Angel had been interested in the bento boxes. Bento, roughly translated 'convenience', is a traditional, single portion meal containing a few different, segregated foods served most often in compartmentalized box-plates, similar, but of much better quality than American TV dinners. In Japan this is a popular way to lunch, either made at home, or picked up or delivered from a restaurant. I had a yen for some yakisoba, which along with, another Japanese dish, yakimeshi, I had acquired a taste for in Japan. Chinese restaurants serve very similar dishes. Yaki means grilled, or fried. Meshi is a word for rice. Soba is literally 'buckwheat', but informally, noodles. So yakisoba = fried noodles, yakimeshi = fried rice. Some Chinese places come close to that which I recall, but it has been so long now, I don't know if I can recall the actual taste anymore, just that I could eat a lot of either.
However, indecision got the better of me. They had a combo platter, the bento box. They came with steamed rice, but for $1 U.S. or roughly 115 Yen more, you could get fried rice. It also included two Rangoons, three small California rolls and two gyoza.
Kazumi talked Angel into an appetizer. Sushi is a specialty of the place, they are terribly proud of them. They offered a diverse selection. Kazumi pushed a couple, not an aggressive upsell, more like a friend trying to get another friend to share a new experience. We’d already explained to her that I would not be sharing the experience since the thing I don’t care for in sushi is essentially what makes a thing sushi in the first place, the sticky rice. I apologized for my inadequacy and coaxed Angel to go ahead and try one anyhow.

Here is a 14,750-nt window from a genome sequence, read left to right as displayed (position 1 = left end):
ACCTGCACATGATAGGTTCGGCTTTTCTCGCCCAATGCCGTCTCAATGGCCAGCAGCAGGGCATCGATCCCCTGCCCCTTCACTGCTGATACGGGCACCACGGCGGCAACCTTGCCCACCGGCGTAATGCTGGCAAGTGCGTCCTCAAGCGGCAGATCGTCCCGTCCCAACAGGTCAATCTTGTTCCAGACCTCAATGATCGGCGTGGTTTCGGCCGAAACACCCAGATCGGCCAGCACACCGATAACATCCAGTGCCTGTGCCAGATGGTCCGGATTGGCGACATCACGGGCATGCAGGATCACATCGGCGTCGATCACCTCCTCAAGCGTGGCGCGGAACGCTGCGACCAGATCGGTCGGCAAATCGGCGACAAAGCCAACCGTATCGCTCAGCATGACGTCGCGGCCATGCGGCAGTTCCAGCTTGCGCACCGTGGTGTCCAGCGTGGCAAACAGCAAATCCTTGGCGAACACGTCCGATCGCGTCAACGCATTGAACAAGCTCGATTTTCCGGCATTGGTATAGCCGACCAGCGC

She settled for the Spider.
We went ahead and ordered our bento boxes as well, both of us chose chicken, Angel the Osaka (sesame) style, myself the Katsu style. When we asked Kazumi what that was, she explained that it was a little like steak sauce, or maybe barbecue sauce. I struggled to try to imagine something that tasted a little like ‘A1’ and a little like ‘Sweet Baby Ray’s’.
The Sushi arrived and it was beautiful, a true work of art. Precise, clean, minimalist. It was drizzled with a dark, smoky reduction, just a little. Sticking out on two slices were crispy tempura crab bites. I was tempted, but I just couldn’t get past that sticky rice. Angel was delighted though. She immediately tried to force some on me. I resisted at first until I remembered why I was there in the first place, as a service to you, my devoted fans. So I swallowed my pride. I took a bite that would be mostly crab and boy howdy, it was phenomenal. I pretty much let the rest of lie. Sorry, I just can’t handle sticky rice. I could tell by the not-rice parts though that this was expertly prepared.
Angel had most of the rest of it, savoring every bite. “Easily the best sushi I’ve had.”
Kazumi stopped by to refill our teas, answering questions and getting the jokes. Her accent was quite pronounced, but we understood each other just fine.
The Rangoons were as good as they get, crispy, creamy, slightly sweet. The gyoza was the stuff of my
It should be no surprise that I didn’t try the California rolls in my bento box. That was okay, the chicken, the gyoza and the Rangoons were plenty filling. Angel agreed, even though it had appeared rather Spartan when delivered, it turned out instead to be more than enough food.
Clean and precise, the food, the place and the staff. The tastes were so much cleaner and fresher than at most Chinese places. The price, thirty four and change before the generous tip. Was it that different and that much better? You bectcha.
Perhaps I'm a bit biased, what with having lived in Japan for three years, I accept that. We simply loved it, we could hardly stop talking about it.
Kazumi (I hope I'm spelling her name correctly) was a delight. Bright, charming, funny, helpful and professional.
I have no bad words. None. We will be back.
* The lacquered wood horses in the top photo are not from the restaurant. They are tokens of the region where I was stationed. They were called Hachinohe or Tohoku horses, for the region and nearest city. We uncouth, uncultured GI's often called them Misawa Mules. Not unlike Kentucky, where I was whelped, That region of northern Honshu was historically famous for the quality of their horses. These brightly painted icons from my own collection are a celebration of that history.
And here, the prettiest darn national anthem on the planet.
*Kimigayo - National Anthem of Japan